Both the 6-4, 262-pound Robertson (Wayne High School in Fort Wayne, IN), and the 6-6, 233-pound King (Hinsdale South High School in Darien, IL) are considered two of the best players at their position in their respective states. And they are the Spartans’ highest-ranked commitments in the current cycle. Adding Jones and Panasiuk would put the program as one of the best in the country as we head into the summer months, and it could set the stage for Dantonio’s best recruiting class yet in East Lansing.

Dave Miller, the college football editor for the National Football Post, is on Twitter @Miller_Dave.

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Alabama lands QB for its 2016 class

Alabama has found a quarterback for its 2016 recruiting class, as Jalen Hurts has given a verbal pledge to play for the Crimson Tide.

The Texas signal-caller made his announcement via Twitter while preparing to compete in the Elite 11 semifinals in Los Angeles this weekend.

Hurts, who attends Channelview High

Alabama has found a quarterback for its 2016 recruiting class, as Jalen Hurts has given a verbal pledge to play for the Crimson Tide.

The Texas signal-caller made his announcement via Twitter while preparing to compete in the Elite 11 semifinals in Los Angeles this weekend.

Hurts, who attends Channelview High School (Channelview, TX), chose the Tide over programs such as Texas A&M, Texas Tech, Mississippi State and West Virginia.

Rivals.com lists the 6-2, 208-pound dual-threat as a four-star prospect.

Hurts threw for 2,545 yards and 21 touchdowns as a junior, and he added 951 yards and 19 scores on the ground. With the addition of Hurts, it may mean that Georgia product Jawon Pass will now look elsewhere. Pass, who is another highly sought dual-threat quarterback, is supposed to announce his commitment on July 13. Many recruiting experts believe that Alabama and Auburn were the best-positioned to land Pass, but the Tide now has a commitment from Hurts, while Orlando product Woody Barrett recently pledged to Auburn.

The best dual-threat quarterbacks in the 2016 class have already committed, with Pass and Florida product Xavier Grimes being the exceptions. Of course, no pledge is binding until a player sends in his Letter of Intent next winter.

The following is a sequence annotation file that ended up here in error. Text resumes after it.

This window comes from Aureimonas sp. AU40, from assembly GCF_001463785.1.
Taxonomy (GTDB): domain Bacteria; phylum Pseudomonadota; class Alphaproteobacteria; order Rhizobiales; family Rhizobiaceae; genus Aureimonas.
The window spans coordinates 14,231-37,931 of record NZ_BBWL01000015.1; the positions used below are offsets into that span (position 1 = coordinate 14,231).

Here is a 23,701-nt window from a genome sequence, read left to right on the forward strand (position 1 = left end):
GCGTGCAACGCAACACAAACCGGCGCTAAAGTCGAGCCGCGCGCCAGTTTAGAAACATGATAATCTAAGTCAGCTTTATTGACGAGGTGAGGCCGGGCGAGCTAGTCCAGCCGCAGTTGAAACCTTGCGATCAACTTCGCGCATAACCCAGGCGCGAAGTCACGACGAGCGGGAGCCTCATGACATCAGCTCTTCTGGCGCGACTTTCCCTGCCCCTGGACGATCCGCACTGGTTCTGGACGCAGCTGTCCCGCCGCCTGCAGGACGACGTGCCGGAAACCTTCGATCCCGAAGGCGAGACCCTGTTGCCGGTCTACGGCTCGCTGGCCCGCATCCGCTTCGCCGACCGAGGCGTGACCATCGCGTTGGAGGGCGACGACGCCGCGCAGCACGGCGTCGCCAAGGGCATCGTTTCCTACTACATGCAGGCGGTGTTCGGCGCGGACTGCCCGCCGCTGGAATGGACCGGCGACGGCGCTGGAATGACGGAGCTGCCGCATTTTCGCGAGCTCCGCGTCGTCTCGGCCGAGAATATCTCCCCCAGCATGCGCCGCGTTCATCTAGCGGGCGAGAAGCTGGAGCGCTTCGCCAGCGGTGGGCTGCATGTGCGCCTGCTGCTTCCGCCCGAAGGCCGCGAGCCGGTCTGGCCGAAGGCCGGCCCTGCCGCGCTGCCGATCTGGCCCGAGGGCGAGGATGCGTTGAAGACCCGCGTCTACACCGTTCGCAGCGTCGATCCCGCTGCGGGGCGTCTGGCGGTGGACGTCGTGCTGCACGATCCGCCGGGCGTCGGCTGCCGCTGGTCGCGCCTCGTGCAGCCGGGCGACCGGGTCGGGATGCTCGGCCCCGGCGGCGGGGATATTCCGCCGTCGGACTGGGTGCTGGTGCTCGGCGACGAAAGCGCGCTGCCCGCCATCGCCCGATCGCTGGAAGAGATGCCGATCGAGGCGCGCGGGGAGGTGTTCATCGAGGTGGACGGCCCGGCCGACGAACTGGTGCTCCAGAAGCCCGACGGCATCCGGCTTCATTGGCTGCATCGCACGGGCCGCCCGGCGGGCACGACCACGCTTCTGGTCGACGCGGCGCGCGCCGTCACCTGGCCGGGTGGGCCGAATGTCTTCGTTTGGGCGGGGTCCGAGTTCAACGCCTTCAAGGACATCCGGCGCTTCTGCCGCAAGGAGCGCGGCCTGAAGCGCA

Dave Miller, the college football editor for the National Football Post, is on Twitter @Miller_Dave.

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Virginia QB Lambert set to transfer

Greyson Lambert, who fell down the depth chart following spring football, has decided to transfer from Virginia.

The 2014 starting signal-caller for the Cavaliers tweeted on Saturday that he will transfer out of the program.

Lambert began his playing career in 2013 as a redshirt freshman when he appeared in seven

Greyson Lambert, who fell down the depth chart following spring football, has decided to transfer from Virginia.

The 2014 starting signal-caller for the Cavaliers tweeted on Saturday that he will transfer out of the program.

Lambert began his playing career in 2013 as a redshirt freshman when he appeared in seven games. He then beat out David Watford for the starting gig to begin 2014, and he started nine games before getting injured. He passed for 1,632 yards and had 10 touchdowns against 11 interceptions.

Cavaliers head coach Mike London placed Matt Johns atop the depth chart at quarterback after spring ball this offseason, noting that the competition “wasn’t close.” That likely was a deciding factor in Lambert choosing to leave the program.

Lambert becomes the second Virginia quarterback to leave the program in recent days. Redshirt freshman Corwin Cutler tweeted on Thursday that he was going to transfer. And Watford, who spent four seasons at Virginia, decided earlier in the offseason to transfer to Hampton, where he will play as a redshirt senior.

For the Hoos, it looks like sophomore Andrew Mackay will become the top backup to Johns now that Lambert is leaving. Meanwhile, Lambert is scheduled to graduate on June 23, so he will be eligible to play this fall with two years of eligibility remaining.

Dave Miller, the college football editor for the National Football Post, is on Twitter @Miller_Dave.

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Maryland gets commitment from top Class of 2016 QB

Randy Edsall was able to land one of the best quarterbacks in the Class of 2016 on Friday, as Dwayne Haskins Jr. committed to play for Maryland.

The pledge of the Under Armour All-American pocket passer is huge not just because of the talent that he will bring to the roster,

Randy Edsall was able to land one of the best quarterbacks in the Class of 2016 on Friday, as Dwayne Haskins Jr. committed to play for Maryland.

The pledge of the Under Armour All-American pocket passer is huge not just because of the talent that he will bring to the roster, but he will most likely be the gem of the Terps’ 2016 haul as Edsall and his staff try to get the most talented players in their local recruiting area onto the Maryland campus.